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Online Medical Marijuana Card and Renewal FAQ

What are the requirements to get a Utah medical marijuana card?

The requirements to get a medical cannabis card include:
Must be a Utah Resident;
Must have at least one qualifying condition;
Submit application online;
Meet in-person with a medical provider registered with the Utah Department of Health to recommend medical cannabis;
Medical provider has certified your eligibility for a medical cannabis card online; and
Pay a $15 application fee online.
NOTE: If a patient is a minor under the age of 21 or if they are an adult over 21 but do not have a qualifying condition, the application must be reviewed by the Compassionate Use Board. A minor cannot receive a medical cannabis card unless their parent or legal guardian qualifies for a medical cannabis guardian card.

How long is a Utah medical cannabis card good for?

A patient’s first medical cannabis card is active for 90 days from the date it was issued. Within the first 90 days, the patient and their medical provider must renew the patient’s medical cannabis card online or the card expires. Subsequent card renewal cycles are every six months or one year. The one year renewal cycle is possible if after at least one year following the issuance of the original card, the QMP determines that the patient has been stabilized on medical cannabis treatment and a one-year renewal period is justified.

Where can a Utah medical cannabis card holder buy medical cannabis in Utah?

Medical cannabis card holders may visit a medical cannabis dispensary to purchase medical marijuana. There may be only one or two pharmacies open in March 2020. Eight pharmacies plan to open by June 30, 2020 and an additional six plan to open on or after July 1, 2020.

What are the qualifying conditions to get a Utah medical cannabis card?

Qualifying conditions under the Utah Medical Cannabis Act are listed below:
HIV or acquired immune deficiency syndrome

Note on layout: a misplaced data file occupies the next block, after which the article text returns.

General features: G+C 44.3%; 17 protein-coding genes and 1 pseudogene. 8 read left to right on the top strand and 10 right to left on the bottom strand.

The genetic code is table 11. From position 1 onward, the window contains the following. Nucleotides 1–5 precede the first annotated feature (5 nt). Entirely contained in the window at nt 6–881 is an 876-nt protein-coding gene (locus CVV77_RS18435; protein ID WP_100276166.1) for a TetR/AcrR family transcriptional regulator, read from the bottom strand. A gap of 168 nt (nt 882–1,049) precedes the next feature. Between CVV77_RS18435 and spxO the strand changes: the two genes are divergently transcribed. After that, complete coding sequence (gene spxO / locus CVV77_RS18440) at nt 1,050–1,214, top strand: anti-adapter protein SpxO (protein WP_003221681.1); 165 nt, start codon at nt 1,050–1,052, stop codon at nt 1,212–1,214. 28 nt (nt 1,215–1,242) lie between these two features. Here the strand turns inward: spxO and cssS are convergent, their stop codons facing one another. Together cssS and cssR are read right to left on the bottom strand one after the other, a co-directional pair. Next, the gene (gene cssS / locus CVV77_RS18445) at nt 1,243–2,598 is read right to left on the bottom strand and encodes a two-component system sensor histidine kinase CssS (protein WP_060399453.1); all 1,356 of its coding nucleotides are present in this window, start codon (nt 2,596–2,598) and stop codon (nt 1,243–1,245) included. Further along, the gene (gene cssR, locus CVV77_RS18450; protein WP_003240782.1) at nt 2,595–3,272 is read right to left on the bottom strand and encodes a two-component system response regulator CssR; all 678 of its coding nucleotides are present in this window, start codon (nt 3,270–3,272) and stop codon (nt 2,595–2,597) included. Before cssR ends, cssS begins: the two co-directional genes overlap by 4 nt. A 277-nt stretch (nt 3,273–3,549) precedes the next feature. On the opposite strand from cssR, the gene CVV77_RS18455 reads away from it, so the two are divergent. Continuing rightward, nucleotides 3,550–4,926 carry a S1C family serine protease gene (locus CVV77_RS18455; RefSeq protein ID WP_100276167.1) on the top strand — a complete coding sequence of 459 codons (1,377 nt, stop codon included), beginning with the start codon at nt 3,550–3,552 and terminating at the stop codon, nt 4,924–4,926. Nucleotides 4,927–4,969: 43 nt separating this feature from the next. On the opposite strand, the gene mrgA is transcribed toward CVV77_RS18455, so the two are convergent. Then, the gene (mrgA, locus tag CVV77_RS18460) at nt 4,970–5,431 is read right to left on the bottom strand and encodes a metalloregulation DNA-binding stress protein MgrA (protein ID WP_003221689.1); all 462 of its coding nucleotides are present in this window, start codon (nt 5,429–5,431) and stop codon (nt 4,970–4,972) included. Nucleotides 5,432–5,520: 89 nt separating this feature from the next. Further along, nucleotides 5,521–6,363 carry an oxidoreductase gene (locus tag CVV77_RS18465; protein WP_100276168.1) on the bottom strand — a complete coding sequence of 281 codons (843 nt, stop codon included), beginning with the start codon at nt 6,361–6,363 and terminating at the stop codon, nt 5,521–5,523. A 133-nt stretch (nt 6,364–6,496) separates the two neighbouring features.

Alzheimer’s disease
amyotrophic lateral sclerosis
cancer
cachexia
persistent nausea that is not significantly responsive to traditional treatment, except for nausea related to:
pregnancy
cannabis-induced cyclical vomiting syndrome
cannabinoid hyperemesis syndrome
Crohn’s disease or ulcerative colitis
epilepsy or debilitating seizures
multiple sclerosis or persistent and debilitating muscle spasms
post-traumatic stress disorder (PTSD) that is being treated and monitored by a licensed health therapist (defined here), and that:
has been diagnosed by a healthcare provider by the Veterans Administration and documented in the patient’s record; or
has been diagnosed or confirmed by evaluation from a psychiatrist, doctorate psychologist, a doctorate licensed clinical social worker, or a psychiatric APRN
autism
a terminal illness when the patient’s life expectancy is less than six months
a condition resulting in the individual receiving hospice care
a rare condition or disease that affects less than 200,000 individuals in the U.S., as defined in federal law, and that is not adequately managed despite treatment attempts using conventional medications (other than opioids or opiates) or physical interventions
pain lasting longer than two weeks that is not adequately managed, in the qualified medical provider’s opinion, despite treatment attempts using conventional medications other than opioids or opiates or physical interventions

What if an individual's medical condition is not listed as a qualifying condition?